While there may be a few who contemplate the Bean as a portal leading to an enlightened realm, most simply seem to relish indulging in a gleeful moment of narcissism, as they, smartphone in hand, take the requisite selfie with Bean. And perhaps that is what the best public art is able to do—provide satisfaction to the surface for all, as well as fodder for those who wish to probe a bit deeper.
THE CROWN FOUNTAIN
Just a short stroll across Millennium Park is another massive contemporary piece, The Crown Fountain by Jaume Plensa, which stands in stark contrast to the Bean, despite their similarity in scale. If Kapoor’s piece is a vision of minimalism, Plensa’s work is a maximal magnum opus—a sensory playground meant to enthrall, amuse and unite a diverse urban community. The work was made possible by the uber philanthropic Crown family, which desired to make a civic donation in the form of a water feature in Millennium Park.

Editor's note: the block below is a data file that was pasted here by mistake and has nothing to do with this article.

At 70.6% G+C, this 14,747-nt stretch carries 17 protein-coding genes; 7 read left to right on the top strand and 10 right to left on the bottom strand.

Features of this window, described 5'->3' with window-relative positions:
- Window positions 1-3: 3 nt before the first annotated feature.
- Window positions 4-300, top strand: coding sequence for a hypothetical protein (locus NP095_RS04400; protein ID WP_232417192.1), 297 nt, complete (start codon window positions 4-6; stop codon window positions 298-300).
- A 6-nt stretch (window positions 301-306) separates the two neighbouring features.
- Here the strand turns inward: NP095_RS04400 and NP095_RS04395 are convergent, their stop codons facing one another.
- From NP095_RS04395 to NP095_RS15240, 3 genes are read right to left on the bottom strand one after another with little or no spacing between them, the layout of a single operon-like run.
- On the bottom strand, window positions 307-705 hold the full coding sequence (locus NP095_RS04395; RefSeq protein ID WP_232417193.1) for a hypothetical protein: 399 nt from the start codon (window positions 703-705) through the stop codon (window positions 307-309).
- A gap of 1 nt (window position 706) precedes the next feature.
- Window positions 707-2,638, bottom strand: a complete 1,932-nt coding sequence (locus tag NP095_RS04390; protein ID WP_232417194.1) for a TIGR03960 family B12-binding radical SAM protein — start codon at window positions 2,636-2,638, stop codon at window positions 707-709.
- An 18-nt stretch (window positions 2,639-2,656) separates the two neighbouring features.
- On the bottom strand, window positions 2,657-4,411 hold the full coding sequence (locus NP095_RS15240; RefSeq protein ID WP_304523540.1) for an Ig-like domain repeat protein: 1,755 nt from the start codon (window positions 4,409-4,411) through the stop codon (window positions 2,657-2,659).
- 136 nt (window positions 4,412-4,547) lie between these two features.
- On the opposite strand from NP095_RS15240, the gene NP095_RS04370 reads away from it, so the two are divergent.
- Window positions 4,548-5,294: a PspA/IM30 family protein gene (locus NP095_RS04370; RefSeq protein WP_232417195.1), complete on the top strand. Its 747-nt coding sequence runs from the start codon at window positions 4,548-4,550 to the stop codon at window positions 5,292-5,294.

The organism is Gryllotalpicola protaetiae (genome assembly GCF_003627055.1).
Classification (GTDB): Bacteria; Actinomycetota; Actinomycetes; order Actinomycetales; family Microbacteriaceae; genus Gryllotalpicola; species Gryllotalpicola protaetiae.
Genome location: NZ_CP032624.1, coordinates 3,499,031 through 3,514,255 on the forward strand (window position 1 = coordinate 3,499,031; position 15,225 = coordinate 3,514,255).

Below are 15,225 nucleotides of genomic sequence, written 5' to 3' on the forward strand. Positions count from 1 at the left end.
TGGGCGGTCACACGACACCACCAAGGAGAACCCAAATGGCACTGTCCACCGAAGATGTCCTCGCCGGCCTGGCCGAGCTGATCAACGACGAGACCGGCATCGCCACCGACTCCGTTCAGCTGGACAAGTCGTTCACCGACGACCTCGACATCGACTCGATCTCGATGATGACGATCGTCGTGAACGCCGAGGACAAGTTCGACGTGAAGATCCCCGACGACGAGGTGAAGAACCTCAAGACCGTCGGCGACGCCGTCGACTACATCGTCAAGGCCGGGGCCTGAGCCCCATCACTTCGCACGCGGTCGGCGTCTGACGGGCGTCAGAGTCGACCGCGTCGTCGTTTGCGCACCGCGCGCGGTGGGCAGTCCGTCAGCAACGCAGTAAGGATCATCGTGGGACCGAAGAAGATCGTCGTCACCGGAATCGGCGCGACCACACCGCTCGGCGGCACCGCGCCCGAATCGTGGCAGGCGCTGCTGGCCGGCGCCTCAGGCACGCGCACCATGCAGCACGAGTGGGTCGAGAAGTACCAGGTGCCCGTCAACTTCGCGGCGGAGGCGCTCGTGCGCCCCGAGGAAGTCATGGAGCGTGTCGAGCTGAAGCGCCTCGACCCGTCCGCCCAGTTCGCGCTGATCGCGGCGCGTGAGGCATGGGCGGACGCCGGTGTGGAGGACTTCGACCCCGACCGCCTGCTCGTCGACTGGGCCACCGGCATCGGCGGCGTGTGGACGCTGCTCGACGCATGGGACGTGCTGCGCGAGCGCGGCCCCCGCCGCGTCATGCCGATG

A number of contemporary artists were considered for the commission, but it was Barcelona sculptor Jaume Plensa who ultimately was chosen. Known primarily for his conceptual work, Plensa researched the historical and philosophical nature of the fountain before engaging in his design. The more he considered the fountain as a trope, the more he became intrigued. Transforming the concept of a fountain into a visionary and socially relevant piece of public art was a challenge which enthralled the artist. “Plensa was immediately captivated by the chance to co-opt an ancient, historical symbol, a fountain, a meeting place where once people came to obtain water, the substance of life, exchanged ideas, learned of each other’s accomplishments, consoled one another in their losses and celebrated their common humanity.”
The possibility of creating a contemporary work with a distinct tie to the past also dovetailed with the artist’s interest in time as an organizing principle for his work: “I have always maintained that sculpture has more to do with time than with such secondary problems as scale or space—this concept of time as the sediment of experiences within a general memory where our recollections also fit. The finished work begins it own cycle, and just like another memory it becomes linked to the vaster memory, in which no chronology makes sense. Time is the substance of my work.”